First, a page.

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Obsessive-Compulsive Personality Disorder

Obsessive-compulsive disorder (OCD) and obsessive-compulsive personality disorder (OCPD) can easily be distinguished, because only OCD has true obsessions (disturbing thoughts that will not go away) and compulsions (behaviors that are repeated to try to get rid of the thoughts). It is possible, however, for a person to have both OCD and OCPD.

Obsessive-Compulsive Personality Disorder (OCPD) is a distinct disorder that involves excessive concern for the following:

  • Perfectionism (anything less than perfect is not acceptable)
  • Orderliness (routine, patterns, and order are important)
  • Control (mental control and also the need to control others)

People who have OCPD have difficulty with change (are rigid), they are not open in their relationships (they can act secretive), and they waste time and energy on their behaviors. People with OCPD like to maintain a sense of control through some typical behaviors such as:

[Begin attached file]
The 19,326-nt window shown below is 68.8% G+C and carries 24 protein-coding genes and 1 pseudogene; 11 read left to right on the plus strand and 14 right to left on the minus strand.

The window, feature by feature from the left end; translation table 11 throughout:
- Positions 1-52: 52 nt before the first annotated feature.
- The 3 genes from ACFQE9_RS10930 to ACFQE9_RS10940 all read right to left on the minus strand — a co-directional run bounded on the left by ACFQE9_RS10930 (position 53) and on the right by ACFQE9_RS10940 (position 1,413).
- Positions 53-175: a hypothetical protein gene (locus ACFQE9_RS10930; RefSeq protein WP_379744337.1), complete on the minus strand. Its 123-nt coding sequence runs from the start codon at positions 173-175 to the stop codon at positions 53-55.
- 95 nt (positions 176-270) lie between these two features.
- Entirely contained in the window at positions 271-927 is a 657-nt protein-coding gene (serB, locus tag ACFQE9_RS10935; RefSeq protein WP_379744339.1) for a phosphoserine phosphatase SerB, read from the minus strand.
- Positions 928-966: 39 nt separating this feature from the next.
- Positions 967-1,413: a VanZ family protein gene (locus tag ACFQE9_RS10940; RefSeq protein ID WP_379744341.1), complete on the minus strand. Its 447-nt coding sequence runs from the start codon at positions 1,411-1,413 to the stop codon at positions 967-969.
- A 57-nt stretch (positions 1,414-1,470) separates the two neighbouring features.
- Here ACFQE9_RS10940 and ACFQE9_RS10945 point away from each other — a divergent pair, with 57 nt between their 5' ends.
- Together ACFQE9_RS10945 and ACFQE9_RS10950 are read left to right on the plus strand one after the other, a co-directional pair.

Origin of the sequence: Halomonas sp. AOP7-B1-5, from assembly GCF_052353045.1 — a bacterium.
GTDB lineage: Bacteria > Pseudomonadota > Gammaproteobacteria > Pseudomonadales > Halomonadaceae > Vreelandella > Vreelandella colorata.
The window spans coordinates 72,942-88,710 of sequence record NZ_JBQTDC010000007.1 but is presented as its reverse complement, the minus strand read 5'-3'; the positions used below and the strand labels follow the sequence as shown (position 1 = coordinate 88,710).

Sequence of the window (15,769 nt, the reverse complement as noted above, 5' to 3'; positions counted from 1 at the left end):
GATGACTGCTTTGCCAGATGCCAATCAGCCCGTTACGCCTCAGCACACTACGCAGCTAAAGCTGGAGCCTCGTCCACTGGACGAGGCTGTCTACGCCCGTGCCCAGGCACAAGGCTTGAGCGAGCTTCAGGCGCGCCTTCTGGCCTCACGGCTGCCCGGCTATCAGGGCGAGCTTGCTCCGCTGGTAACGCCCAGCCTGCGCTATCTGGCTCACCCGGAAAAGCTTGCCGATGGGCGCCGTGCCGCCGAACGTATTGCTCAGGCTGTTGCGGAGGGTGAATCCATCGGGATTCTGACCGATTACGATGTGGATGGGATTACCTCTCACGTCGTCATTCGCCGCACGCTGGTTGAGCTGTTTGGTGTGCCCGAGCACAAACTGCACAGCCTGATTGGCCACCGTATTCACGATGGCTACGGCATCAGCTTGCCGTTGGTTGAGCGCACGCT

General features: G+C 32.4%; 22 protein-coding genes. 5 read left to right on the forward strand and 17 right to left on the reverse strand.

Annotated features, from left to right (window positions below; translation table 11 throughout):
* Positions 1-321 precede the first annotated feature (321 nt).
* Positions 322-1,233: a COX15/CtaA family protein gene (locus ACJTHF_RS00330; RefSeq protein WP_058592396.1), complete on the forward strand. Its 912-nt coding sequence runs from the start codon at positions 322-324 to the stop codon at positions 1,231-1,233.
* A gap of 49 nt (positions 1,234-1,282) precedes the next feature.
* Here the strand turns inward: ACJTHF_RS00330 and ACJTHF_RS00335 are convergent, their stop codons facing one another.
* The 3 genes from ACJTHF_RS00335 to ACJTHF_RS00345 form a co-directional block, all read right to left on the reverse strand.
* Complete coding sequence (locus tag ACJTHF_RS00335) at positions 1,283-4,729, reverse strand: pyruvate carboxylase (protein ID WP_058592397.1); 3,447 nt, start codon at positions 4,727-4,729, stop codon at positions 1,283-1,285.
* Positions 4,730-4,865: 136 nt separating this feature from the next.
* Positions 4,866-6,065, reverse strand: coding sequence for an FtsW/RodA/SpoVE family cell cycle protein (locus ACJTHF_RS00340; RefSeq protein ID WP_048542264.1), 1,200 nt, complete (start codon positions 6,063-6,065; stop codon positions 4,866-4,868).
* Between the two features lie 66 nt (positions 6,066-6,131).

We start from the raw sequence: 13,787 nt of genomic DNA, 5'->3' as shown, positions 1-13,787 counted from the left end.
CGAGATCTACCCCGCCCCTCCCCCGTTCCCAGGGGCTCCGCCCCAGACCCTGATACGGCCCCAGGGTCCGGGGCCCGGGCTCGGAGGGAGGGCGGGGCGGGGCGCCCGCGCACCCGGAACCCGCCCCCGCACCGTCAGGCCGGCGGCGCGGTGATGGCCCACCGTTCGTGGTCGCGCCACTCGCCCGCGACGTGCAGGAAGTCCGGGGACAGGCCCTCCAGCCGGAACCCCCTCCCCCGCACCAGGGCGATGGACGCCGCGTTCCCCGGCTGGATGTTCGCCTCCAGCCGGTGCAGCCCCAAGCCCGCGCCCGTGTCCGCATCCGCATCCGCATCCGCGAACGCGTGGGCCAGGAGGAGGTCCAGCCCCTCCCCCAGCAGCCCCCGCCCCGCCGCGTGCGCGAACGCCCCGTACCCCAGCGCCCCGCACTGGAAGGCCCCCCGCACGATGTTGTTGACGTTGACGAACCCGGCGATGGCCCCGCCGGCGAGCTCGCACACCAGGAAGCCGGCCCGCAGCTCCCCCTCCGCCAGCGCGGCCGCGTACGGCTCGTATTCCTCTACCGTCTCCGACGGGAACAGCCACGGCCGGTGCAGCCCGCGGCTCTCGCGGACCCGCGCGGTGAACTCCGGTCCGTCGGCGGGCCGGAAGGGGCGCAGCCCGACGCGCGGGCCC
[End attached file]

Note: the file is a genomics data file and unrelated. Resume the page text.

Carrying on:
• Paying too much close attention to rules and details.
  • Acting very stubborn and seeing only one correct way to do something.
  • Being overly proper or worried about what is "right" or moral.
  • Making lists and checking them repeatedly.
  • Creating schedules. So much time is spent on this that the point of the activity is often lost.
  • Being overly careful and not taking any risks.
  • Checking for mistakes over and over again.
  • Being stingy with money, to the point of living far below their means.

People with OCPD usually leave the most important tasks until the last moment. They are not aware of how their behavior may inconvenience or annoy people around them. Those with OCPD spend a great deal of time trying to make every detail of a project perfect and often do not complete the project (such as rewriting a paper over and over again until the time to turn the paper in has passed).

People with OCPD are excessively dedicated to their jobs and schoolwork, even at the expense of all leisure activities. When they do participate in hobbies or leisure activities, they approach them as serious tasks that need to be organized and planned. Their performance of these activities (such as sports) must be perfect. There also may be an association between OCPD and other mood and eating disorders.